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A Little Chaos (2014)

Universal Studios Home Entertainment
Blu-ray Disc Released: 8/4/2015

All Ratings out of


Extras: No Extras

Review by Mike Long, Posted on 8/7/2015

Regular visitors to this website know that, despite the fact that it's not my favorite genre, I find myself watching a lot of biopics and films based on a true stories. And I have a firm belief concerning these films -- there needs to be a rule that they must contain either a special feature explaining which parts of the story are true or "Pop-up Video" during the film which points out the factual moments. There is nothing worse than coming away from one of these films and immediately having to do online research to find out what really happened. The historical drama A Little Chaos frustrated me at the outset, as it opens with this message: "There is an outdoor ballroom in the garden of Versailles. In what follows, that much at least is true." That's all that they know? This is going to be a bumpy ride.

A Little Chaos opens in 1682 as King Louis XIV of France (Alan Rickman) has ordered the construction of Versailles, a massive palace. Andre Le Notre (Matthias Schoenaerts) is overseeing the planning and construction of the gardens. Louis has ordered that an outdoor ballroom be built. Le Notre has fielded design ideas from experts throughout the country and he requests a meeting with Sabine De Barra (Kate Winslet), a widow who loves gardening and landscaping. At first, Le Notre deems Sabine's designs too wild, but he reconsiders and hires her for the job. So, as unheard of as it was, Sabine found herself in the midst of a construction site, ordering men to construct the daunting structure. However, Sabine is not prepared for how her new role will thrust her into society and she's equally unprepared for the political games which are played there.

So, with A Little Chaos we have a story which may or may not be true? A small bit of research tells us that the outdoor ballroom was real, and that it can still be viewed today. We can also learn that Andre Le Notre was a real person who designed the gardens of Verailles. So, it would appear that the part which is not true, or at least isn't supported by any research that I could see, is the part concerning Sabine...or most of the movie. There are no extra features on the Blu-ray Disc (I swear, it should be a law), so we don't know where the idea came from or if it's based on some person from history. It can be assumed that Le Notre received assistance from one or more people while designing the gardens, and what a fun flight of fancy to make it a woman, but what is the real story here?

OK, so that aside, A Little Chaos is an interesting little film. The movie was Co-written and Directed by Alan Rickman, and is the first film which he's directed in 17 years. I didn't know that he was behind the camera going in, but in hindsight, it makes sense, as the film has a slow, leisurely pace which matches the clip at which Rickman speaks. The film, which has a running time of 117-minutes, takes its time in setting up its premise and certainly lets the story unfold at an organic pace. This does give us time to get to know the characters and, for once, keeping track of all of the various royals are only slightly confusing.

While the film is not without its charms, it's clear that Rickman and writers Jeremy Brock and Alison Deegan have trouble drawing drama from the story. There is little suspense over whether or not Sabine will get the job, as there wouldn't be a movie if she didn't. There is romantic tension between Sabine and Le Notre and a scene of sabotage, but these moments simply happen and the movie doesn't try hard enough to make the audience feel something from them. The film fairs much better with lighter emotions. Stanley Tucci appears playing himself as usual, as he stills the show, bringing some much-needed levity to the proceedings. The film's best moment comes with a very gentle and subtle meeting between Sabine and Louis XIV.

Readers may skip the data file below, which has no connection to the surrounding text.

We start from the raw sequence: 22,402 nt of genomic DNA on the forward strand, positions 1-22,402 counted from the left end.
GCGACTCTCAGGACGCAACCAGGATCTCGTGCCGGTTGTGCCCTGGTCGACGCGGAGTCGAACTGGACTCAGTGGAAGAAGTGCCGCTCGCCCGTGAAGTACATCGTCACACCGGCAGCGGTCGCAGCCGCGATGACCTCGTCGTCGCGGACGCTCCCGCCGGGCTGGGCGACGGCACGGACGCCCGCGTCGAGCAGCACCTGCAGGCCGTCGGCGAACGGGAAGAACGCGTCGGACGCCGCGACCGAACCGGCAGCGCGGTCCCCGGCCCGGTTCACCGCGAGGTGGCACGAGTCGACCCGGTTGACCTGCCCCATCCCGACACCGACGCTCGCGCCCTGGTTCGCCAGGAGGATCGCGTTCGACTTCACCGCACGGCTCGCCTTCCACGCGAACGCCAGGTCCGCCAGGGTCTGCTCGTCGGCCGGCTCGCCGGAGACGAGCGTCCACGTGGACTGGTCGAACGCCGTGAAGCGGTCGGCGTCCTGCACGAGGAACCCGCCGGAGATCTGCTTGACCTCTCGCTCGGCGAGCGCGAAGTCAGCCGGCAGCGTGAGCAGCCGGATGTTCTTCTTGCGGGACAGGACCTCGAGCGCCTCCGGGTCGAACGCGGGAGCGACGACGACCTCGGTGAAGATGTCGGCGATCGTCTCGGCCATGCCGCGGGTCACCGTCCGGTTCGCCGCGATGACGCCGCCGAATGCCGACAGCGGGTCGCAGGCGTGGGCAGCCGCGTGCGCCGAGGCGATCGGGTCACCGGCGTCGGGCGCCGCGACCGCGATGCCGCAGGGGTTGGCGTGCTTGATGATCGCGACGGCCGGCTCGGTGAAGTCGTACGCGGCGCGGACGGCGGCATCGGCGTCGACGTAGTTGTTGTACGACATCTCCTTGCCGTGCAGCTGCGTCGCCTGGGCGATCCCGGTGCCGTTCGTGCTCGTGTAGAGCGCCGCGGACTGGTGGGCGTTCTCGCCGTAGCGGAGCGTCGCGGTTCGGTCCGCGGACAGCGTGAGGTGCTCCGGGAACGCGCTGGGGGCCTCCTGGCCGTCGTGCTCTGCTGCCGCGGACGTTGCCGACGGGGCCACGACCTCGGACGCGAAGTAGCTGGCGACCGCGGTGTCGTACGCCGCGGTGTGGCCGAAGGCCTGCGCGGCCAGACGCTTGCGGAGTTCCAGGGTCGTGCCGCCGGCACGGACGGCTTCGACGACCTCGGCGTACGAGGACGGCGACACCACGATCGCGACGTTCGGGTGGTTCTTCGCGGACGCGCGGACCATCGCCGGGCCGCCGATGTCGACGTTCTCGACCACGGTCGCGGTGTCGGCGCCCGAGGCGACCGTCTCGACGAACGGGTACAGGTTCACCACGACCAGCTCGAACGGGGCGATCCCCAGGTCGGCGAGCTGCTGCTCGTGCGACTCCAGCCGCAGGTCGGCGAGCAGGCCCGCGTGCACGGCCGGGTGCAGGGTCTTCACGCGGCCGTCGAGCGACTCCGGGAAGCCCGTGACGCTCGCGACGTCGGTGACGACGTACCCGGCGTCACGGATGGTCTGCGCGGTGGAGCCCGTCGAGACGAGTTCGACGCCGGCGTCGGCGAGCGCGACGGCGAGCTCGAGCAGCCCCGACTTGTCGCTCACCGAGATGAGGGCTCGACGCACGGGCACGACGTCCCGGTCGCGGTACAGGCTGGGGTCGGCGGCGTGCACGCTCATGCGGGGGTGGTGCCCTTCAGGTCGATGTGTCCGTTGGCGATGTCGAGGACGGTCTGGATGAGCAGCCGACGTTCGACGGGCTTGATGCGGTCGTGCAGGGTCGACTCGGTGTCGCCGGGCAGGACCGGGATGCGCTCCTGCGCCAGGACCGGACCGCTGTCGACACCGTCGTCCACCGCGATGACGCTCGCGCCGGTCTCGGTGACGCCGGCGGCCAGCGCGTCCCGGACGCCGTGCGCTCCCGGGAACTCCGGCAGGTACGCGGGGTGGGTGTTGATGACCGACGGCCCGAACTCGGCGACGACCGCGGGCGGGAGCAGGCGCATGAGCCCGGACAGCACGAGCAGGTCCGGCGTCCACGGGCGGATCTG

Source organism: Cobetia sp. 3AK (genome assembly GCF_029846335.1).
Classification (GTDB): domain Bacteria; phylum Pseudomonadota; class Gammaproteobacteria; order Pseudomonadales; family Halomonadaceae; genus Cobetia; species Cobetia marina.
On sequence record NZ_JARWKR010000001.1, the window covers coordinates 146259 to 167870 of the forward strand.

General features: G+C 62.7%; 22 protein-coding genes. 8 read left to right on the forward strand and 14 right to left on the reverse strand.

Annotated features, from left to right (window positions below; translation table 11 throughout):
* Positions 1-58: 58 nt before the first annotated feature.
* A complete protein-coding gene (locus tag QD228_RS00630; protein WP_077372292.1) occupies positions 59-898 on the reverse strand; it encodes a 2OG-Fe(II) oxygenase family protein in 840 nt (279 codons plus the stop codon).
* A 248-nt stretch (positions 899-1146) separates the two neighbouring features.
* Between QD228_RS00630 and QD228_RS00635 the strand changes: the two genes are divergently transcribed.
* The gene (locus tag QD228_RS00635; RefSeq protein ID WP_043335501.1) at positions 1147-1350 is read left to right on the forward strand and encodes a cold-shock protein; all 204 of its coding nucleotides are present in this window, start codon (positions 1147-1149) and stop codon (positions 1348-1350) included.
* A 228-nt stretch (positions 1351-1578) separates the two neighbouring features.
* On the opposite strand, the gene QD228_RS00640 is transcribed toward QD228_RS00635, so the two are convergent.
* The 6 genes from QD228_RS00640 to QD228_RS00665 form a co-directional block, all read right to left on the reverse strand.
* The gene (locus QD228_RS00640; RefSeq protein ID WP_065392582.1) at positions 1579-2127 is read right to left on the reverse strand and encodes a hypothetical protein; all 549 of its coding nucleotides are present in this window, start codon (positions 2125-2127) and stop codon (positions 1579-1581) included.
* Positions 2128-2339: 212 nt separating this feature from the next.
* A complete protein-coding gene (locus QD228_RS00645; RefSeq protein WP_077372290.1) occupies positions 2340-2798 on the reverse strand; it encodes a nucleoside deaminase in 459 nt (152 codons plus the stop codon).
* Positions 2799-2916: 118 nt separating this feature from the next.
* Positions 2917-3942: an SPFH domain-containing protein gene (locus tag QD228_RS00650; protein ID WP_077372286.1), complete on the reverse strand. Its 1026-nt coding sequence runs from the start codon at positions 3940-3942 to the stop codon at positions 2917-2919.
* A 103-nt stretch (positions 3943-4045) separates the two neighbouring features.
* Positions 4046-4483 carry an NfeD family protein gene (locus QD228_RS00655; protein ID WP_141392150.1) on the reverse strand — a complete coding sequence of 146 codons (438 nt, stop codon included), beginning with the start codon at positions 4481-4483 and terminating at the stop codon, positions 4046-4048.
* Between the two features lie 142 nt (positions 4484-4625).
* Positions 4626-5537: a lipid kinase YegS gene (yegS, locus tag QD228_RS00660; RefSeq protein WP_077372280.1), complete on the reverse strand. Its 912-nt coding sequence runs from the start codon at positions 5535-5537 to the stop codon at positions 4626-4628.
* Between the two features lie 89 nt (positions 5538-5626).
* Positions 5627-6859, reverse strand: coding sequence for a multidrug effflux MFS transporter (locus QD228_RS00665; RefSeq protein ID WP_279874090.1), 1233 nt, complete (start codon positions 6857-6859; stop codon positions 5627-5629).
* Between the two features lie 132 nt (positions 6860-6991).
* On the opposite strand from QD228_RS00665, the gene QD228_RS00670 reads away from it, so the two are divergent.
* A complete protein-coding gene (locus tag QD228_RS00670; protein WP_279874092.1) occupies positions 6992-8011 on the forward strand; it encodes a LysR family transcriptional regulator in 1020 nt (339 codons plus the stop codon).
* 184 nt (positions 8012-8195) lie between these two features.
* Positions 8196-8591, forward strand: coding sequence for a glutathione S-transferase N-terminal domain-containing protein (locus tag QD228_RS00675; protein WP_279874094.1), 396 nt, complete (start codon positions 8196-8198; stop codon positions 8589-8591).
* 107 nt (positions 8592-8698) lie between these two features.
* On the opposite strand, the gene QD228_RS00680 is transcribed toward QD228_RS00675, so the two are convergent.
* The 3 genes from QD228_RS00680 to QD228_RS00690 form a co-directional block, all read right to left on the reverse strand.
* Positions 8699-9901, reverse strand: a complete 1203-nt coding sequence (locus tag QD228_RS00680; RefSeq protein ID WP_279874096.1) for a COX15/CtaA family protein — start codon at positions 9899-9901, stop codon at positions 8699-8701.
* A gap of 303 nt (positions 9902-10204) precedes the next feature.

One gets the feeling that A Little Chaos may have been a pet project of Rickman's but the elaborate costumes and sets suggest something somewhat bigger. The result is a film which falls somewhere in between. It certainly has the grand scope of an epic, given the palaces and gowns involved, but the film lives for small quiet moments between the characters. Winslet is excellent of course, and Schoenaerts holds his own against her. Again, Tucci steals the show and Alan Rickman is Alan Rickman. I think that any interested in French history may find this interesting, as will those who enjoy historical dramas which have a touch of romance. But, be warned, this is not a "bodice ripper" and the chaos of the title is merely implied.

A Little Chaos is the first movie about a garden that I've seen in...ever on Blu-ray Disc courtesy of Universal Studios Home Entertainment. The film has been letterboxed at 2.35:1 and the Disc contains an AVC 1080p HD transfer which runs at an average of 33 Mbps. The image is very sharp and clear, showing no overt grain and no defects from the source materials. As the film contains many flowers, Rickman has paid particular attention to the colors, which look great and the image is never overly dark or bright. The level of detail is good and the depth works well. The Disc carries a DTS-HD 5.1 audio track which runs at 48 kHz and an average of 3.8 Mbps. The track provides clear dialogue and sound effects. Being a historical drama, we don't get an abundance of wild effects here, but the stereo effects work well, most notably in the garden. There is a scene which takes place during a storm, which provides some mild subwoofer action, as the rain fills the rear speakers.

There are no extra features on the A Little Chaos Blu-ray Disc.

Review Copyright 2015 by Mike Long